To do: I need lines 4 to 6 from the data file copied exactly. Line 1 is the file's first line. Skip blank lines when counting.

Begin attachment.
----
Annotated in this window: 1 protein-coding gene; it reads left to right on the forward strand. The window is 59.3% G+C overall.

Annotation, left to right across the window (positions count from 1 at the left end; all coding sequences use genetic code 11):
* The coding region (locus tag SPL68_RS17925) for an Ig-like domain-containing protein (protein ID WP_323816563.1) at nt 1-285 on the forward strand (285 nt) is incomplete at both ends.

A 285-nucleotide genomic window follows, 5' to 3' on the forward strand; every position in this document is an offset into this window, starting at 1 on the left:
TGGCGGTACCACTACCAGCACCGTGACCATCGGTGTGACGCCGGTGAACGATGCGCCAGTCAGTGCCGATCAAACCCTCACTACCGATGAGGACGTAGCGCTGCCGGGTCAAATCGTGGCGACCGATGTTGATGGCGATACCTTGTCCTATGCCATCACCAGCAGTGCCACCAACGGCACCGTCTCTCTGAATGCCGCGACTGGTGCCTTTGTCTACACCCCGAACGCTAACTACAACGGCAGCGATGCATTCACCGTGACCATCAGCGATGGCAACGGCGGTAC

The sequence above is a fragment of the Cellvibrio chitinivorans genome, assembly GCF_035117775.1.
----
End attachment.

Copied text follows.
A 285-nucleotide genomic window follows, 5' to 3' on the forward strand; every position in this document is an offset into this window, starting at 1 on the left:
TGGCGGTACCACTACCAGCACCGTGACCATCGGTGTGACGCCGGTGAACGATGCGCCAGTCAGTGCCGATCAAACCCTCACTACCGATGAGGACGTAGCGCTGCCGGGTCAAATCGTGGCGACCGATGTTGATGGCGATACCTTGTCCTATGCCATCACCAGCAGTGCCACCAACGGCACCGTCTCTCTGAATGCCGCGACTGGTGCCTTTGTCTACACCCCGAACGCTAACTACAACGGCAGCGATGCATTCACCGTGACCATCAGCGATGGCAACGGCGGTAC

The sequence above is a fragment of the Cellvibrio chitinivorans genome, assembly GCF_035117775.1.